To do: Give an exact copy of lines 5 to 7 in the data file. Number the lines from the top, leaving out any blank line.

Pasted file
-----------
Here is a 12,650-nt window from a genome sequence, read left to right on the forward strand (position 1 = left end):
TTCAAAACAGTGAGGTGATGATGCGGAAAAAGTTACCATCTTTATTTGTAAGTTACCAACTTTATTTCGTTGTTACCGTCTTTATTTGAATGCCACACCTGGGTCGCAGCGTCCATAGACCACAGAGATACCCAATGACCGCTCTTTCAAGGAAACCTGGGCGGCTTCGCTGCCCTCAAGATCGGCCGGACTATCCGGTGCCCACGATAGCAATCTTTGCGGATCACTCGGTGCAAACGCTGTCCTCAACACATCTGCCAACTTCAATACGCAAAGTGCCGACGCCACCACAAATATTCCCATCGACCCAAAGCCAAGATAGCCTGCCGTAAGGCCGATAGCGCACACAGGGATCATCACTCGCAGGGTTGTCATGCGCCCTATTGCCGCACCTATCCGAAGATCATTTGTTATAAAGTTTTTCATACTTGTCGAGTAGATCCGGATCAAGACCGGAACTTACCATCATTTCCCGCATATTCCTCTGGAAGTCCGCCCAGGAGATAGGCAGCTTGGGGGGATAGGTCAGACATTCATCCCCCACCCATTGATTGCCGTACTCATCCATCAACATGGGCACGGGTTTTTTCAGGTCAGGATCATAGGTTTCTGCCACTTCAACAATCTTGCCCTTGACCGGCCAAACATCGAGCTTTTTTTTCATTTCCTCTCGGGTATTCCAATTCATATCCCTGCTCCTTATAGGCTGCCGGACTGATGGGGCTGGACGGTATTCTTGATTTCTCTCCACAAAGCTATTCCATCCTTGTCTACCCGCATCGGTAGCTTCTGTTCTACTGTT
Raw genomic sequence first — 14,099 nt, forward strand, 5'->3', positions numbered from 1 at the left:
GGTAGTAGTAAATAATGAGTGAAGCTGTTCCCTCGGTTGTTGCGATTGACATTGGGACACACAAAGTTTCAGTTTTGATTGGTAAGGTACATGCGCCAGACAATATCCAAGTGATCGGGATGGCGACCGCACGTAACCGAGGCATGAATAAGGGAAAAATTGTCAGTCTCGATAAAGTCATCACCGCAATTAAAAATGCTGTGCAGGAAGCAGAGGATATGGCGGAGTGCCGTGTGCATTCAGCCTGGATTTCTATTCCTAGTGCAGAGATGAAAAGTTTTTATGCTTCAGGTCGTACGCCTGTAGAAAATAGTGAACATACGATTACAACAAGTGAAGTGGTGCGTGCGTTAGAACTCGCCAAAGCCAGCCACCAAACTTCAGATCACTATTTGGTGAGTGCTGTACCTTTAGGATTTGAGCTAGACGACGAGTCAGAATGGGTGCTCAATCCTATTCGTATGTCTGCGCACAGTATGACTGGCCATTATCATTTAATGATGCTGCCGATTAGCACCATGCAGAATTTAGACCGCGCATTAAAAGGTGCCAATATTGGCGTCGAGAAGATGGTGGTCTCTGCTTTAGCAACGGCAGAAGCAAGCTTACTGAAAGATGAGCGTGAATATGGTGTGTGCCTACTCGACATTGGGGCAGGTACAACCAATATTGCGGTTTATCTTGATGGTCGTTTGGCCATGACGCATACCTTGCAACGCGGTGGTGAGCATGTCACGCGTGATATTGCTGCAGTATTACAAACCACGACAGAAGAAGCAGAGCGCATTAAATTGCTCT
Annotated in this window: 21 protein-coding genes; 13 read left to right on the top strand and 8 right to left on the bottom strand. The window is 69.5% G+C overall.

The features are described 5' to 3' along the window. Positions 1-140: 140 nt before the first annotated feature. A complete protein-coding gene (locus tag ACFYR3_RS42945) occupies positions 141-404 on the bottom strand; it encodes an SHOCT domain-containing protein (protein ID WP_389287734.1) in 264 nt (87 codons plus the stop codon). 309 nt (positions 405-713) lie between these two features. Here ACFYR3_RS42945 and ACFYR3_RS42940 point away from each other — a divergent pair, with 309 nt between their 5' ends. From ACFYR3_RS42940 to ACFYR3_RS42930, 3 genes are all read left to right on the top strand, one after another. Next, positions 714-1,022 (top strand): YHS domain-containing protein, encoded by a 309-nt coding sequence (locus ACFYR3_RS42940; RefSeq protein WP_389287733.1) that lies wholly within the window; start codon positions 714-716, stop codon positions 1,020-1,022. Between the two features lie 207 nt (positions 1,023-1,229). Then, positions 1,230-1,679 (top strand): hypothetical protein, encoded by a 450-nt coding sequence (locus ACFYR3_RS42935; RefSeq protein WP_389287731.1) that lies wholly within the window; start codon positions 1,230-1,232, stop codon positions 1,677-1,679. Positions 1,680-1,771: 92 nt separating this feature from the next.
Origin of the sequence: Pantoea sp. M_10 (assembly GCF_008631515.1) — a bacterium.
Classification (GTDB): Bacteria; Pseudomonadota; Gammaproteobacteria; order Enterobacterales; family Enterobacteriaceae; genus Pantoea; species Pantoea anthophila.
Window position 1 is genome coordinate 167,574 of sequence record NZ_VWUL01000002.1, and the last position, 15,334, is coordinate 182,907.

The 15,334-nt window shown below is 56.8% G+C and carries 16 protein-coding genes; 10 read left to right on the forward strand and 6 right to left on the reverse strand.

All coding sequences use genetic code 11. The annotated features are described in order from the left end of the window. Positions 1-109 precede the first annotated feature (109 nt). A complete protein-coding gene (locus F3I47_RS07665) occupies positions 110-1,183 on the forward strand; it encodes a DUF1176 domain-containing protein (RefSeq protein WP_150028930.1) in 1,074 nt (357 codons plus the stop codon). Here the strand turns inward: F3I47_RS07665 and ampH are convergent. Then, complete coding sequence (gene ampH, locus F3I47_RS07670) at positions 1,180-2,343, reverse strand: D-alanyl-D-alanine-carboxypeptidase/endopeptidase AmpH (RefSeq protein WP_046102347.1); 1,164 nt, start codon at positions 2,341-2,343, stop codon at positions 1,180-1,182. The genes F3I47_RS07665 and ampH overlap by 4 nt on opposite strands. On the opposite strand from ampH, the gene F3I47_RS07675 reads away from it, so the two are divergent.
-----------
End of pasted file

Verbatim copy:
Annotated in this window: 21 protein-coding genes; 13 read left to right on the top strand and 8 right to left on the bottom strand. The window is 69.5% G+C overall.

The features are described 5' to 3' along the window. Positions 1-140: 140 nt before the first annotated feature. A complete protein-coding gene (locus tag ACFYR3_RS42945) occupies positions 141-404 on the bottom strand; it encodes an SHOCT domain-containing protein (protein ID WP_389287734.1) in 264 nt (87 codons plus the stop codon). 309 nt (positions 405-713) lie between these two features. Here ACFYR3_RS42945 and ACFYR3_RS42940 point away from each other — a divergent pair, with 309 nt between their 5' ends. From ACFYR3_RS42940 to ACFYR3_RS42930, 3 genes are all read left to right on the top strand, one after another. Next, positions 714-1,022 (top strand): YHS domain-containing protein, encoded by a 309-nt coding sequence (locus ACFYR3_RS42940; RefSeq protein WP_389287733.1) that lies wholly within the window; start codon positions 714-716, stop codon positions 1,020-1,022. Between the two features lie 207 nt (positions 1,023-1,229). Then, positions 1,230-1,679 (top strand): hypothetical protein, encoded by a 450-nt coding sequence (locus ACFYR3_RS42935; RefSeq protein WP_389287731.1) that lies wholly within the window; start codon positions 1,230-1,232, stop codon positions 1,677-1,679. Positions 1,680-1,771: 92 nt separating this feature from the next.
Origin of the sequence: Pantoea sp. M_10 (assembly GCF_008631515.1) — a bacterium.